St. Augustine National Cemetery
Backstory and Context
The first recorded burial occurred in 1828. Prior to its use as a cemetery, the site’s colonial history dates back to the 16th century when the Spanish Franciscan friars built a friary on the land. When the British took Florida, they converted the friary into officers’ quarters and barracks for troops. The later constructed St. Francis Barracks, which the Spanish burned when they repossessed the city in the late 1790s. Thirty years later, the U.S. Army took control of the city and established the Post of St. Augustine. Maps from this era indicate that the area immediately south of the barracks – where the cemetery currently sits – contained a garden and orchard.
Most of the early interments stemmed from deaths during the Second Seminole War, due to both disease and battle, though the cemetery does contain remains of soldiers who served during the Civil War. Then called the Post Cemetery, the site played an important role in the conclusion of the Second Seminole War. When Colonel William Jenkins Worth took command of the Army in 1841, the War Department voiced concerns with the costs of continued military actions and called for cutbacks. By 1842, Worth determined the remaining Seminole forces to be non-threatening, calling an end to the Second Seminole War on August 14, 1842. To symbolically mark the conclusion of the war, on August 15th the St. Augustine cemetery held a ceremony for the deceased soldiers with the dedication of the three pyramid monuments. The Army led a precession across the St. Sebastian River Causeway, through St. Augustine, and ended in the cemetery. The military parade consisted of eight wagons containing soldier’s remains, drawn by elegant mules, as well as an escort of four companies of soldiers.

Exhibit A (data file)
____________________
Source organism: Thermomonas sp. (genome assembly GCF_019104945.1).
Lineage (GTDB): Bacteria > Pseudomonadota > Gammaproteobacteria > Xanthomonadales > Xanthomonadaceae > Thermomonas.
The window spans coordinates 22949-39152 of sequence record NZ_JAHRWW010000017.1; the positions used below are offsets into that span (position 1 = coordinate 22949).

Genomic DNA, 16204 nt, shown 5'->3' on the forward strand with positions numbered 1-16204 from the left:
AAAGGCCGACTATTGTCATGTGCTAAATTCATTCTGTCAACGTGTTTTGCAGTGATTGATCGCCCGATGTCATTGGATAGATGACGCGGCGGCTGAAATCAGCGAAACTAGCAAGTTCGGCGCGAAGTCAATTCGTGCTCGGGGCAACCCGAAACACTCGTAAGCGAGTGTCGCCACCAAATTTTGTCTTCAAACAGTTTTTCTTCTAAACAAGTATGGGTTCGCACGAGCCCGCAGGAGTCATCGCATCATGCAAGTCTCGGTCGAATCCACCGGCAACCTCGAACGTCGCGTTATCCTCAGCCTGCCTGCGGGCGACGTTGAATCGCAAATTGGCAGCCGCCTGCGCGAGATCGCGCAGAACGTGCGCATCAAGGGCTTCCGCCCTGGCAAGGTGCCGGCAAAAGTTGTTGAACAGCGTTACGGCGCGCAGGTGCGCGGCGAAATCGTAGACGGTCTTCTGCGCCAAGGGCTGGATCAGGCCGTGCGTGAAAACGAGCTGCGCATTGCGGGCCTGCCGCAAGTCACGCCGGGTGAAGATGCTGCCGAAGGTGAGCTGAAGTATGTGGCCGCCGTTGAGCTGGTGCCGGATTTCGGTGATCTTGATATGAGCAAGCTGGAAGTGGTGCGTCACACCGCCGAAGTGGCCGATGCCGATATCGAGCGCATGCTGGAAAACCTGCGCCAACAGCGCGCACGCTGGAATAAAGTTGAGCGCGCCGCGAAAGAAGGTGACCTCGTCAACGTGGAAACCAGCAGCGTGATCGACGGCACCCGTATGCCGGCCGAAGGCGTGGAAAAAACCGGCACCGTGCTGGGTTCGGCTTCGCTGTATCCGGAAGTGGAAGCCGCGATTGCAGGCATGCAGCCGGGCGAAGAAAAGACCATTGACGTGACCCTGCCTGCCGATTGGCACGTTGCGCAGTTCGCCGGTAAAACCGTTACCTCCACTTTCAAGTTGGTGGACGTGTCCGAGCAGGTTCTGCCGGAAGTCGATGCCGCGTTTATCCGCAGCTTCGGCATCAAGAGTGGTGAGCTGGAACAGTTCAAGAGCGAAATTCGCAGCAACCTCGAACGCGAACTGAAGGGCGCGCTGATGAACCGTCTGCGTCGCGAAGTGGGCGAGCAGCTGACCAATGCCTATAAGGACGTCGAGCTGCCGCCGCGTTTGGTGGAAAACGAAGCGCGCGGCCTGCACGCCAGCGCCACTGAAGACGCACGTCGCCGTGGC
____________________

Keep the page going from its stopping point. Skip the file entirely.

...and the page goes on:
Constructed with coquina stone, and originally covered with stucco, the pyramids stand among the oldest monuments in any U.S. National Cemetery. Records contend that the remains of 1,468 soldiers, many of whom died during the Second Seminole War, lay under the pyramids. These soldiers died in many locations around Florida, however an order charged a detachment of troops to disinter the bodies from proximate battlefields and fort gravesites in order to bury them with ceremony at the cemetery.
In order to supplement the pyramids with a more imposing monument, the men stationed at the barracks donated portions of their income for the construction of an obelisk. They collected the money by October 1843 and erected the memorial during the first week of January 1844. The erection of the monument, a twenty one foot tall obelisk made of coquina and marble, memorialized the fallen officers and soldiers of the Second Seminole War, including Major Francis Dade and his patrol of over 100 men killed during a Seminole attack on December 28, 1835.
In 1862, Abraham Lincoln signed legislation which eventually became grounds for the establishment of the National Cemetery System. The law stated that: